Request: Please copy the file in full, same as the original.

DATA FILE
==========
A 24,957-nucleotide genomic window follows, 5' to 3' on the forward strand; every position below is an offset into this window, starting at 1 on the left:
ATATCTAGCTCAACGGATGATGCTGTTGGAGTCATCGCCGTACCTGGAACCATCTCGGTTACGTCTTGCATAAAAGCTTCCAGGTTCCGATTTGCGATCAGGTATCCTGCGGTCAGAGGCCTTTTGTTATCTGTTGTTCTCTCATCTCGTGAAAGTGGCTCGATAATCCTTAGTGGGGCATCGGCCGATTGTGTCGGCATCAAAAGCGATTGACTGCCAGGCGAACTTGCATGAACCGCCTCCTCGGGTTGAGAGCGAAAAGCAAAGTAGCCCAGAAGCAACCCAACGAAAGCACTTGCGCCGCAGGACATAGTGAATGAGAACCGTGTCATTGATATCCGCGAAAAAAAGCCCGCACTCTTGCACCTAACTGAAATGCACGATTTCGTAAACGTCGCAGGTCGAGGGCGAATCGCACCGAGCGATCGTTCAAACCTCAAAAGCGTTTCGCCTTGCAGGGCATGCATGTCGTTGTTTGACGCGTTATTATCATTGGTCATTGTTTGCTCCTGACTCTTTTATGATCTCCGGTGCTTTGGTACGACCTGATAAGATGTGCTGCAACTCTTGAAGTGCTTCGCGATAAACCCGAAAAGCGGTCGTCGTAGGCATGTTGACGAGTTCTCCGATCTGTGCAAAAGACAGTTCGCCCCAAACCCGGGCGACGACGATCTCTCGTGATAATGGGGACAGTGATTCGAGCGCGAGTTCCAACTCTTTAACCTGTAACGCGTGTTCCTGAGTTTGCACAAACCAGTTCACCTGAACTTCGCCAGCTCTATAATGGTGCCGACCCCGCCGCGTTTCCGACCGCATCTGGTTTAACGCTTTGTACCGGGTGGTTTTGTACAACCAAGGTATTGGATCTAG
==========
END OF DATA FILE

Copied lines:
A 24,957-nucleotide genomic window follows, 5' to 3' on the forward strand; every position below is an offset into this window, starting at 1 on the left:
ATATCTAGCTCAACGGATGATGCTGTTGGAGTCATCGCCGTACCTGGAACCATCTCGGTTACGTCTTGCATAAAAGCTTCCAGGTTCCGATTTGCGATCAGGTATCCTGCGGTCAGAGGCCTTTTGTTATCTGTTGTTCTCTCATCTCGTGAAAGTGGCTCGATAATCCTTAGTGGGGCATCGGCCGATTGTGTCGGCATCAAAAGCGATTGACTGCCAGGCGAACTTGCATGAACCGCCTCCTCGGGTTGAGAGCGAAAAGCAAAGTAGCCCAGAAGCAACCCAACGAAAGCACTTGCGCCGCAGGACATAGTGAATGAGAACCGTGTCATTGATATCCGCGAAAAAAAGCCCGCACTCTTGCACCTAACTGAAATGCACGATTTCGTAAACGTCGCAGGTCGAGGGCGAATCGCACCGAGCGATCGTTCAAACCTCAAAAGCGTTTCGCCTTGCAGGGCATGCATGTCGTTGTTTGACGCGTTATTATCATTGGTCATTGTTTGCTCCTGACTCTTTTATGATCTCCGGTGCTTTGGTACGACCTGATAAGATGTGCTGCAACTCTTGAAGTGCTTCGCGATAAACCCGAAAAGCGGTCGTCGTAGGCATGTTGACGAGTTCTCCGATCTGTGCAAAAGACAGTTCGCCCCAAACCCGGGCGACGACGATCTCTCGTGATAATGGGGACAGTGATTCGAGCGCGAGTTCCAACTCTTTAACCTGTAACGCGTGTTCCTGAGTTTGCACAAACCAGTTCACCTGAACTTCGCCAGCTCTATAATGGTGCCGACCCCGCCGCGTTTCCGACCGCATCTGGTTTAACGCTTTGTACCGGGTGGTTTTGTACAACCAAGGTATTGGATCTAG